A Funk Firm turntable that combines a relatively low price with technical innovation… Paul Rigby takes a closer look at the Gett!
FUNK FIRM GETT!
If you’ve been around hi-fi products and/or the hi-fi industry for a while, then you will likely know all about the famed Pink Triangle line of turntables. If there was one manufacturer’s product that would cause the legendary Linn Sondek to wake up screaming with the night sweats, then it was likely from the Pink Triangle range. The company folded back in 2003, but the creative genius behind the brand, Arthur Khoubesserian, has moved onwards and upwards. He is the man behind The Funk Firm and the Gett! turntable on review here.
The Gett!, sitting on an MDF platter and rubber feet, is the company’s entry-level design but, even here, features a sprinkling of design innovations. Khoubesserian can’t help himself. After all, this is the man who invented the acrylic platter. He even owned the patent for a time.
Before we get to the innovations, for many people, the most obvious and welcome feature of this two-speed design will be the easy-to-use-and-access speed-change knob. This makes a nice change from moving a belt from one pulley groove to another, and will appeal to many beginners.
The arm is suspended by threads… so imagine a child’s swing. The arm acts as the seat on that swing, while the bias is altered on the rotating knob, twisting the swing itself
KING OF THE SWINGERS
When operating this speed-change knob the first innovation lurches into view, because the knob and pulley are right next to each other. It’s unusual to see the motor positioned in the front-left position instead of the usual back-left (the traditional format, which was established many years ago, when hi-fi shielding was basic or non-existent). According to Khoubesserian, because technology has moved onwards, there is no need to retain this ‘outdated’ design position, which can have an adverse effect on the cartridge and causes a ‘thrum’ or low-frequency bloom sound. The repositioning is designed to remove this negative effect.
The aluminium arm with acrylic headshell is another design point of note, because it’s based upon a threaded configuration. The arm is suspended by threads… so imagine a child’s swing. The arm acts as the seat on that swing, while the bias is altered on the rotating knob, twisting the swing itself. It’s a tough design to implement, but offers numerous sonic benefits, such as a free and open presentation.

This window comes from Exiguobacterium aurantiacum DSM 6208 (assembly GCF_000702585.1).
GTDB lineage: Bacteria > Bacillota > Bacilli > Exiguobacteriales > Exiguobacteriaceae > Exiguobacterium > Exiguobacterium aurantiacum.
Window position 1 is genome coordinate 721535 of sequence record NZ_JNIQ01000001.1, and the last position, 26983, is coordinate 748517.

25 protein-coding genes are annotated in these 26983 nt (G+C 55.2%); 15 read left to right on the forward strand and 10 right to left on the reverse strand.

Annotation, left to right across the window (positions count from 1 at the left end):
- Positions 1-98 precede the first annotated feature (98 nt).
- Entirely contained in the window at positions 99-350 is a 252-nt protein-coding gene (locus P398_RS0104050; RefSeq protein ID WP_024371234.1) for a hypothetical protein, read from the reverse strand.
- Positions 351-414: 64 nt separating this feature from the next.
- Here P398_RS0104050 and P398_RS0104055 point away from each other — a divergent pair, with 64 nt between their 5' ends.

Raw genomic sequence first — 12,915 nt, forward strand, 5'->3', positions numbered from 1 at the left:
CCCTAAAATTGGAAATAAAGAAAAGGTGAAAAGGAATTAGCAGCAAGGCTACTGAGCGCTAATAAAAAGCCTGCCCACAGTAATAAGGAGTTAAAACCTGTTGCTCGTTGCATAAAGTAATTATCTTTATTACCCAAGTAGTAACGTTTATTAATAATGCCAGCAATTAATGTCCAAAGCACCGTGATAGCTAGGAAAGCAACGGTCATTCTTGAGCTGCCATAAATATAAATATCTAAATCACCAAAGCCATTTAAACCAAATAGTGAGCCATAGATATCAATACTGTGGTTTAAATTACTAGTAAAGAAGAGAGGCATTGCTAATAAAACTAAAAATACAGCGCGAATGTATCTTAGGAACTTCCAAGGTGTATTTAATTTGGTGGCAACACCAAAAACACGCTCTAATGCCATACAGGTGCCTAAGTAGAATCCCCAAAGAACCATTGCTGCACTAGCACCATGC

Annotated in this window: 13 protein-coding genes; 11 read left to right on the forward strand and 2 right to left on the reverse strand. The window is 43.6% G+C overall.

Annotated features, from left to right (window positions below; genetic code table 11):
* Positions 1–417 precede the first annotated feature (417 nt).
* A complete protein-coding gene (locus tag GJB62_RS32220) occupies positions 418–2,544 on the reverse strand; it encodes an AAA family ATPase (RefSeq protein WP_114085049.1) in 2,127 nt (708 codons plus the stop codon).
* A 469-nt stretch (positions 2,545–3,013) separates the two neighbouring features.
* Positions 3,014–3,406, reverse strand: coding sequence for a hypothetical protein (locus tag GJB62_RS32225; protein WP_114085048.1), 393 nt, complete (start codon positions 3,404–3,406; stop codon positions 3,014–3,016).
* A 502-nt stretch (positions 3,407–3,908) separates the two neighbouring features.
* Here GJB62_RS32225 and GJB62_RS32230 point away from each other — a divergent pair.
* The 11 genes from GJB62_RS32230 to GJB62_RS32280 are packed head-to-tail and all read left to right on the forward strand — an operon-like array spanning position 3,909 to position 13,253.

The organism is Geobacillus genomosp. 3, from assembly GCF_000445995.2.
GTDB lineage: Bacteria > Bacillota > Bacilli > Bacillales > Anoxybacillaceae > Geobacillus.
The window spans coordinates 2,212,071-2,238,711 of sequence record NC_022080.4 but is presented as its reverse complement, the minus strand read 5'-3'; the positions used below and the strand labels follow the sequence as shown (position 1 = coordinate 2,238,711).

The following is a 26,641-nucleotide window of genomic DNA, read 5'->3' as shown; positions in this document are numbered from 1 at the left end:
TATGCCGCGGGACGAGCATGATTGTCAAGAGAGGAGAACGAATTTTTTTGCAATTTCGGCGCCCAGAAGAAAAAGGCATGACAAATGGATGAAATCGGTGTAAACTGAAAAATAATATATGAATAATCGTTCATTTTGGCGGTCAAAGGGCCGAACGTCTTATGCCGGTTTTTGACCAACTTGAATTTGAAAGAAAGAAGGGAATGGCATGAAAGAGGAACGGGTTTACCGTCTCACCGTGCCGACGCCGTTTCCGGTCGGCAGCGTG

Installing the turntable was relatively easy and straightforward. The only point you need to take care with is, of all things, putting the belt around the rim of the platter – mainly because it tends to slip off easily while you’re doing it. The company promises to post a video to show you how to do this in seconds but, for those who are as inept as I am in such matters, I would recommend taping the belt with low-tack white tape around the rim in four or five places; then stretch the belt over the pulley and (carefully!) relax each tape tab away from the rim of the platter.
POP, FUNK AND JAZZ
I tried a range of music during my sound tests, from Fun Boy Three (high-energy pop) to Shakatak (jazz funk) and Joe Jackson (jazz). I was impressed by the open and airy nature of the soundstage, but also by how layered that soundstage was. These layers never masked each other; every element of detail remained on show, tickling the ears with clarity and information and causing the head to move rapidly from left to right to scoop it all up. I was surprised at the quality and nature of the bass via the Gett!. The turntable offered punch, but also a heft that arrived with an organic, tonally realistic movement. I never felt that the bass was ‘manufactured’, as you might hear from a drum machine, for example.
Offering a combination of precise control over more potentially chaotic frequencies, detail, air and space in the midrange, with impressive lower-end performance, this innovative and well-designed turntable delivers something that’s a little different from anything else out there in this price bracket. In conclusion, it’s one of the best turntables you can buy for under £1,000.